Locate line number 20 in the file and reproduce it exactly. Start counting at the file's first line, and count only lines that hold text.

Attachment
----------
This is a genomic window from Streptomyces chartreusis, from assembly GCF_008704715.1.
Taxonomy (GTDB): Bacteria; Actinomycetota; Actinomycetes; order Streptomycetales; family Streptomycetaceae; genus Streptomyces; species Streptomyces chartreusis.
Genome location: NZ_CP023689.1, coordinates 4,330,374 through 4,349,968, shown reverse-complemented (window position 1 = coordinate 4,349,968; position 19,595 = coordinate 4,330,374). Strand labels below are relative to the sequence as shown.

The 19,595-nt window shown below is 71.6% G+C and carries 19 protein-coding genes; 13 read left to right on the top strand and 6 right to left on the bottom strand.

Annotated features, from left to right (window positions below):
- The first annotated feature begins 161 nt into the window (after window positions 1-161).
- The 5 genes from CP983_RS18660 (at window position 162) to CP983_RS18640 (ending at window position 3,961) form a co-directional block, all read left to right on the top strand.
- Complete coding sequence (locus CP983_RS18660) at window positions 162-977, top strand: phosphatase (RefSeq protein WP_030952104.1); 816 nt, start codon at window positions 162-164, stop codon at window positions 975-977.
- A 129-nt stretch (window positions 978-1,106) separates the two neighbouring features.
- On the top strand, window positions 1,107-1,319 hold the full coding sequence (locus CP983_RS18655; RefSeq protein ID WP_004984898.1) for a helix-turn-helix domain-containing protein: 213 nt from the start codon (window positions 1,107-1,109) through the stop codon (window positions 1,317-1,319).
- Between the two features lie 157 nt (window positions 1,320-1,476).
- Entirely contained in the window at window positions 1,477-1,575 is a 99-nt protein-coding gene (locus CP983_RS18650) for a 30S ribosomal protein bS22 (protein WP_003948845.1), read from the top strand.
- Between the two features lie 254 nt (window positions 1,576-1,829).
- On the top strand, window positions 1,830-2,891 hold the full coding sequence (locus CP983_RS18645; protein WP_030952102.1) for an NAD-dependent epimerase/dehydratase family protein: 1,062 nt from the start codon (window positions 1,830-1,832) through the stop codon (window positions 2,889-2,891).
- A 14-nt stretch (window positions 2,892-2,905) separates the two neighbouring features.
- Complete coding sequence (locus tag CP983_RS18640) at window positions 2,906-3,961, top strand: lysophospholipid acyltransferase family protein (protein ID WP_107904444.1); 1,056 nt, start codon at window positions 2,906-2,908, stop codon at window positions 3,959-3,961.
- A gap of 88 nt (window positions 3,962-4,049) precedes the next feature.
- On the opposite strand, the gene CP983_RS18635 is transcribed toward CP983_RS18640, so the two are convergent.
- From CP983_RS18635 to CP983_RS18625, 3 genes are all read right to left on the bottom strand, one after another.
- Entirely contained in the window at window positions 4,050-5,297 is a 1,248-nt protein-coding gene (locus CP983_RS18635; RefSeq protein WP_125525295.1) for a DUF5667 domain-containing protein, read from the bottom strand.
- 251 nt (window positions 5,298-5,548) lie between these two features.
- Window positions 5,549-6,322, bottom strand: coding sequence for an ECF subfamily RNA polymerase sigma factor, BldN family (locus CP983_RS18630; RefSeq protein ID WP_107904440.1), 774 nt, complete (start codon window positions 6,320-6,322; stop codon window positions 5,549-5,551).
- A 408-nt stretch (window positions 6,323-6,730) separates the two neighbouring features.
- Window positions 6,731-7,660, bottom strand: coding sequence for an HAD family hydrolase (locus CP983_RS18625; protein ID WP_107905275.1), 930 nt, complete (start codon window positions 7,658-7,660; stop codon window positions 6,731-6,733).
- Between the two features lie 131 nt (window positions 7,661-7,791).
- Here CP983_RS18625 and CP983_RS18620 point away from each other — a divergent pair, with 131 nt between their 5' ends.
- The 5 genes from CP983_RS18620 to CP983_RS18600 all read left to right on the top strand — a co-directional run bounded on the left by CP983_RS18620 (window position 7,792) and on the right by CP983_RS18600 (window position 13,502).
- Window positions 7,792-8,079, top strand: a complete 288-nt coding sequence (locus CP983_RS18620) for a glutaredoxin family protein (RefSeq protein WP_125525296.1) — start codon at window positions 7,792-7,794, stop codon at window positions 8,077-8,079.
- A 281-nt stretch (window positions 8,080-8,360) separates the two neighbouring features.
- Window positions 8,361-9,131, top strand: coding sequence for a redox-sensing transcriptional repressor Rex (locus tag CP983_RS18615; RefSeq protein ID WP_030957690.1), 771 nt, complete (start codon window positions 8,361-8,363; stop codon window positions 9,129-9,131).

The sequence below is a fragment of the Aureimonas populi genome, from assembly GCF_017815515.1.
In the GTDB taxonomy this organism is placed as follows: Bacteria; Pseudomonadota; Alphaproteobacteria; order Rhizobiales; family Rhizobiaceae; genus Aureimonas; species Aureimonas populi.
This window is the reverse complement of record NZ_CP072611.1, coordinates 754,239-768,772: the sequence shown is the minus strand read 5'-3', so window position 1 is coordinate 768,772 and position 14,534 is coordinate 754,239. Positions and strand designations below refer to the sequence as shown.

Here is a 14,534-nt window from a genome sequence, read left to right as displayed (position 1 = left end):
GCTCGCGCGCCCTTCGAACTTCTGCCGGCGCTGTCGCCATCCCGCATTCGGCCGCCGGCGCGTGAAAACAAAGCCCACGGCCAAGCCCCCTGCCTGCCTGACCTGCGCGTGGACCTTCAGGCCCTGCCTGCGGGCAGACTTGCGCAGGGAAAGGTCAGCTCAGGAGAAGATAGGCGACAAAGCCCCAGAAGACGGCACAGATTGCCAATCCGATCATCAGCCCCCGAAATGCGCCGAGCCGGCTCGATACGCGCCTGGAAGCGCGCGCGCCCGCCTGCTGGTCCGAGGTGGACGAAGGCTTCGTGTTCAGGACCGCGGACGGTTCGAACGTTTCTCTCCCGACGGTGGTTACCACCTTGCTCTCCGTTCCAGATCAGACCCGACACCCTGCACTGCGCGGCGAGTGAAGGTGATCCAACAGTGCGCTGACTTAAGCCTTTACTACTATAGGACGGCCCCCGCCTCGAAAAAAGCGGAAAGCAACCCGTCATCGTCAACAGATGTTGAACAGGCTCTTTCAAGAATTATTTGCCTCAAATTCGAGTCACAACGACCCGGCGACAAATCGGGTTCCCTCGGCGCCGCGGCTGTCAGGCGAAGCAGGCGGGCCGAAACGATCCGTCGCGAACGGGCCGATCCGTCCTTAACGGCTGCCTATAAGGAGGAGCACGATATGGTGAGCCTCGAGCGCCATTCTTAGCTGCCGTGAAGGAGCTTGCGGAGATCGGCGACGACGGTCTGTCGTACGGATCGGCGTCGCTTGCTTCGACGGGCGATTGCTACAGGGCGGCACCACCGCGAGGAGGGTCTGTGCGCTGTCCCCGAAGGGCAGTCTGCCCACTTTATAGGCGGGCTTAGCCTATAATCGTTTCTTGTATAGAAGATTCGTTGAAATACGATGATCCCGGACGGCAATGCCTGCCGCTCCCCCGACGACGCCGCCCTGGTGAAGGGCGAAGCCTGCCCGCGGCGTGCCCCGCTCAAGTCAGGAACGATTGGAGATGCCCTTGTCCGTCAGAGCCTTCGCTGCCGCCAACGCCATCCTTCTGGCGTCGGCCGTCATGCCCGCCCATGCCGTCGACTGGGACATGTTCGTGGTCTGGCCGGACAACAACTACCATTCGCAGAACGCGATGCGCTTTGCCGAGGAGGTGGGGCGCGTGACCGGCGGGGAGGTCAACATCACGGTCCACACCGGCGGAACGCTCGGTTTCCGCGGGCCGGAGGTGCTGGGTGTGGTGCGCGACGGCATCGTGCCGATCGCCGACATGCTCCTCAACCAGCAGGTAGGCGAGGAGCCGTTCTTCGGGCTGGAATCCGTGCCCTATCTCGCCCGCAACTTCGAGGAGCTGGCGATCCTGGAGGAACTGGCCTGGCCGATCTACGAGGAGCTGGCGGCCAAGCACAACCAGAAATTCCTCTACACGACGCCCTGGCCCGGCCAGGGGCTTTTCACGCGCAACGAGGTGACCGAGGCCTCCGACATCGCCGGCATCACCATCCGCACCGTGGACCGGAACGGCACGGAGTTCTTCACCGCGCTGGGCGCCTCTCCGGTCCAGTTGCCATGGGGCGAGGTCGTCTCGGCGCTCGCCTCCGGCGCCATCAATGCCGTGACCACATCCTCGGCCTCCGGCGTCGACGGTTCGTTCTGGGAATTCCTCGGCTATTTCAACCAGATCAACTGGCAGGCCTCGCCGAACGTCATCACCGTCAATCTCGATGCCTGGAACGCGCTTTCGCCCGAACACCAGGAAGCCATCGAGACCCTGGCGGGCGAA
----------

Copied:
- Entirely contained in the window at window positions 4,050-5,297 is a 1,248-nt protein-coding gene (locus CP983_RS18635; RefSeq protein WP_125525295.1) for a DUF5667 domain-containing protein, read from the bottom strand.